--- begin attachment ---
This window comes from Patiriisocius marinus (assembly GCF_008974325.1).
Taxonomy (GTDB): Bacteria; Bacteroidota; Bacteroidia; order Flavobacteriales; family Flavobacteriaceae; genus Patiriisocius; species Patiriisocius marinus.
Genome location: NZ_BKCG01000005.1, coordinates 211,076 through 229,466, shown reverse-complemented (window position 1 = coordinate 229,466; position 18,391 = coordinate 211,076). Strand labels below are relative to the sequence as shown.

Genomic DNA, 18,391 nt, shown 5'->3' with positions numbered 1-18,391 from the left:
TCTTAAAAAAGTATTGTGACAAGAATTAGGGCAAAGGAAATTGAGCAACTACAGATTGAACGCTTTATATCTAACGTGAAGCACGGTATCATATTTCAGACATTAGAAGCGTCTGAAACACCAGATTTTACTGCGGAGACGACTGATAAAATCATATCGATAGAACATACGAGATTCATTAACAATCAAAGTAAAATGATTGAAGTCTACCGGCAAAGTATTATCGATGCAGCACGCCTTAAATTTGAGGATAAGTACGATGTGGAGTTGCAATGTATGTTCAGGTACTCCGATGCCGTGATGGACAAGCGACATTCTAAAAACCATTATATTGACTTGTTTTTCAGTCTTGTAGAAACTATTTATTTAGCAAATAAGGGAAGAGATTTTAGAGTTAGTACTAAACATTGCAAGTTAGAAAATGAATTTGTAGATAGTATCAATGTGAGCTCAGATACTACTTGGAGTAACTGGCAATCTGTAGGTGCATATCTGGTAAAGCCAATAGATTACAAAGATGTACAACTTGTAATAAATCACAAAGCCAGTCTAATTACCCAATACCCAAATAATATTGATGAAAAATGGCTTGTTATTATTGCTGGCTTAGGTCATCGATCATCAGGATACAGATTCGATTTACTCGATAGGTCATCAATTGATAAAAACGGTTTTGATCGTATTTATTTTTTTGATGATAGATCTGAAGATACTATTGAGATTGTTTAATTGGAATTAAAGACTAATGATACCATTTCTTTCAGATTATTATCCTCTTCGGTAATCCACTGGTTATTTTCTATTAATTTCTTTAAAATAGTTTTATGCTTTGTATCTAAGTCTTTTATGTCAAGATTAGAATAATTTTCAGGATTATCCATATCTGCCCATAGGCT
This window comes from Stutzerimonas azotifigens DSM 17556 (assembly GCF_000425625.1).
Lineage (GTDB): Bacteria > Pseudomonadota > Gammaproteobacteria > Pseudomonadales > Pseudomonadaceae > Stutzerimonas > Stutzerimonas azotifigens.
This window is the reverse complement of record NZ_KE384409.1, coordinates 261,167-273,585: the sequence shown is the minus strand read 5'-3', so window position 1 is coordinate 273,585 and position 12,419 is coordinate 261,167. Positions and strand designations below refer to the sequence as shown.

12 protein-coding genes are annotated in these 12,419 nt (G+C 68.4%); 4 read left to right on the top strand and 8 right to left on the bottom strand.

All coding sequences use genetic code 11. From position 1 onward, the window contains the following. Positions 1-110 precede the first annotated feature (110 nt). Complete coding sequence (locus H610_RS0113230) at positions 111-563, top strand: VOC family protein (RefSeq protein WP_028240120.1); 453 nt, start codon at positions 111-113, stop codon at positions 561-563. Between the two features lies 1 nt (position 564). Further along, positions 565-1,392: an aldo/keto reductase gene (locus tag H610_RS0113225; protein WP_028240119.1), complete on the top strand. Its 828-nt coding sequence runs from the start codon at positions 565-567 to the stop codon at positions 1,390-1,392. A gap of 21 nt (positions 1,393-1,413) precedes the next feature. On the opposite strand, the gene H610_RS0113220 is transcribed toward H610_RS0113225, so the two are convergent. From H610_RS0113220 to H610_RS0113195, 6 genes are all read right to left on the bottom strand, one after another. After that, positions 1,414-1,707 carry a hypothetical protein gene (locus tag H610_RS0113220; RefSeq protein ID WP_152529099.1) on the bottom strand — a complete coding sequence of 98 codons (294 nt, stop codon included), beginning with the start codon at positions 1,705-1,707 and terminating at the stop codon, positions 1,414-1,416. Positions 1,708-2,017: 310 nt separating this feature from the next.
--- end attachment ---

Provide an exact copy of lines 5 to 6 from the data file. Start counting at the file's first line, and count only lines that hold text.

TCTTAAAAAAGTATTGTGACAAGAATTAGGGCAAAGGAAATTGAGCAACTACAGATTGAACGCTTTATATCTAACGTGAAGCACGGTATCATATTTCAGACATTAGAAGCGTCTGAAACACCAGATTTTACTGCGGAGACGACTGATAAAATCATATCGATAGAACATACGAGATTCATTAACAATCAAAGTAAAATGATTGAAGTCTACCGGCAAAGTATTATCGATGCAGCACGCCTTAAATTTGAGGATAAGTACGATGTGGAGTTGCAATGTATGTTCAGGTACTCCGATGCCGTGATGGACAAGCGACATTCTAAAAACCATTATATTGACTTGTTTTTCAGTCTTGTAGAAACTATTTATTTAGCAAATAAGGGAAGAGATTTTAGAGTTAGTACTAAACATTGCAAGTTAGAAAATGAATTTGTAGATAGTATCAATGTGAGCTCAGATACTACTTGGAGTAACTGGCAATCTGTAGGTGCATATCTGGTAAAGCCAATAGATTACAAAGATGTACAACTTGTAATAAATCACAAAGCCAGTCTAATTACCCAATACCCAAATAATATTGATGAAAAATGGCTTGTTATTATTGCTGGCTTAGGTCATCGATCATCAGGATACAGATTCGATTTACTCGATAGGTCATCAATTGATAAAAACGGTTTTGATCGTATTTATTTTTTTGATGATAGATCTGAAGATACTATTGAGATTGTTTAATTGGAATTAAAGACTAATGATACCATTTCTTTCAGATTATTATCCTCTTCGGTAATCCACTGGTTATTTTCTATTAATTTCTTTAAAATAGTTTTATGCTTTGTATCTAAGTCTTTTATGTCAAGATTAGAATAATTTTCAGGATTATCCATATCTGCCCATAGGCT
This window comes from Stutzerimonas azotifigens DSM 17556 (assembly GCF_000425625.1).